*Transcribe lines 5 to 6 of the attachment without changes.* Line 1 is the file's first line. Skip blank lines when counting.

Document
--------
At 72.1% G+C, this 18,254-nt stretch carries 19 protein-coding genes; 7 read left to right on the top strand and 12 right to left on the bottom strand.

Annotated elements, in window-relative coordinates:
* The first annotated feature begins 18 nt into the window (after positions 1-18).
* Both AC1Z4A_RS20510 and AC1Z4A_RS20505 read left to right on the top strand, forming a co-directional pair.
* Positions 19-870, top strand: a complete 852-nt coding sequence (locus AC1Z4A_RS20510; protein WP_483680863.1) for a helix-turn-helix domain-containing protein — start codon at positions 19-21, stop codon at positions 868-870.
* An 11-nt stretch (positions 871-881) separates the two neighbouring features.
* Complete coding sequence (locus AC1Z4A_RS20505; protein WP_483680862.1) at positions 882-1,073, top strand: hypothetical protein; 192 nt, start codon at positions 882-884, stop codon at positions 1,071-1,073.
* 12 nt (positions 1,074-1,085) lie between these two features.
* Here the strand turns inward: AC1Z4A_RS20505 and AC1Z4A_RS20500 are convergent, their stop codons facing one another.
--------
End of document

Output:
* Positions 19-870, top strand: a complete 852-nt coding sequence (locus AC1Z4A_RS20510; protein WP_483680863.1) for a helix-turn-helix domain-containing protein — start codon at positions 19-21, stop codon at positions 868-870.
* An 11-nt stretch (positions 871-881) separates the two neighbouring features.